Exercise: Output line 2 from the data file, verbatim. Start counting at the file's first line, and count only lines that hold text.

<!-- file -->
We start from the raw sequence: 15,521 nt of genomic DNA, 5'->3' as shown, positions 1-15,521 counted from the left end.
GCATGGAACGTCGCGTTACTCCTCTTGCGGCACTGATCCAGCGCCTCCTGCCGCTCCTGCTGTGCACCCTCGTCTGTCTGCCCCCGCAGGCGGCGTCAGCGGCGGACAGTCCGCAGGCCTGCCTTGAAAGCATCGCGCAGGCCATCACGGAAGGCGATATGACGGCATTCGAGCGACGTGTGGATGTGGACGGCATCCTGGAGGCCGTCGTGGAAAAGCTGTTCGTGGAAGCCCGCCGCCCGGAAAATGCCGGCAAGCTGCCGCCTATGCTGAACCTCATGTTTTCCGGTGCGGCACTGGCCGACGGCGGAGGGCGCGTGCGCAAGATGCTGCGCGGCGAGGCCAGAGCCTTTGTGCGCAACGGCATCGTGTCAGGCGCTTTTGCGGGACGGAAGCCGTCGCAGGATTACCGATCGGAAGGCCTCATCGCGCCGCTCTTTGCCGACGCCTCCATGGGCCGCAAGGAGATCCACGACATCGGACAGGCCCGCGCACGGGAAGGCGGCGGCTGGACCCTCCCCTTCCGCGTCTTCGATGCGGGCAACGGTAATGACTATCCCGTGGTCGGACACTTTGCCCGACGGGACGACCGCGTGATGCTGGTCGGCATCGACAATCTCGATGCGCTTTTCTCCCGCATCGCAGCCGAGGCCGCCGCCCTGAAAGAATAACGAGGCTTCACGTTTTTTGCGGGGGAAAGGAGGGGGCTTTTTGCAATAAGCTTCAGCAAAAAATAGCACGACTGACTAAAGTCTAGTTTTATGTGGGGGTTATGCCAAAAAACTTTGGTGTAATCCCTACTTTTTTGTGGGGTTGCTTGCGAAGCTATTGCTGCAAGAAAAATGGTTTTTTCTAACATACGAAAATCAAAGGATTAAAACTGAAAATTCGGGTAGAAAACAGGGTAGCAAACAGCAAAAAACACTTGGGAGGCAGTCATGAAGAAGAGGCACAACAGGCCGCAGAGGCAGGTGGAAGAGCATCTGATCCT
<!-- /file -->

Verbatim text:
GCATGGAACGTCGCGTTACTCCTCTTGCGGCACTGATCCAGCGCCTCCTGCCGCTCCTGCTGTGCACCCTCGTCTGTCTGCCCCCGCAGGCGGCGTCAGCGGCGGACAGTCCGCAGGCCTGCCTTGAAAGCATCGCGCAGGCCATCACGGAAGGCGATATGACGGCATTCGAGCGACGTGTGGATGTGGACGGCATCCTGGAGGCCGTCGTGGAAAAGCTGTTCGTGGAAGCCCGCCGCCCGGAAAATGCCGGCAAGCTGCCGCCTATGCTGAACCTCATGTTTTCCGGTGCGGCACTGGCCGACGGCGGAGGGCGCGTGCGCAAGATGCTGCGCGGCGAGGCCAGAGCCTTTGTGCGCAACGGCATCGTGTCAGGCGCTTTTGCGGGACGGAAGCCGTCGCAGGATTACCGATCGGAAGGCCTCATCGCGCCGCTCTTTGCCGACGCCTCCATGGGCCGCAAGGAGATCCACGACATCGGACAGGCCCGCGCACGGGAAGGCGGCGGCTGGACCCTCCCCTTCCGCGTCTTCGATGCGGGCAACGGTAATGACTATCCCGTGGTCGGACACTTTGCCCGACGGGACGACCGCGTGATGCTGGTCGGCATCGACAATCTCGATGCGCTTTTCTCCCGCATCGCAGCCGAGGCCGCCGCCCTGAAAGAATAACGAGGCTTCACGTTTTTTGCGGGGGAAAGGAGGGGGCTTTTTGCAATAAGCTTCAGCAAAAAATAGCACGACTGACTAAAGTCTAGTTTTATGTGGGGGTTATGCCAAAAAACTTTGGTGTAATCCCTACTTTTTTGTGGGGTTGCTTGCGAAGCTATTGCTGCAAGAAAAATGGTTTTTTCTAACATACGAAAATCAAAGGATTAAAACTGAAAATTCGGGTAGAAAACAGGGTAGCAAACAGCAAAAAACACTTGGGAGGCAGTCATGAAGAAGAGGCACAACAGGCCGCAGAGGCAGGTGGAAGAGCATCTGATCCT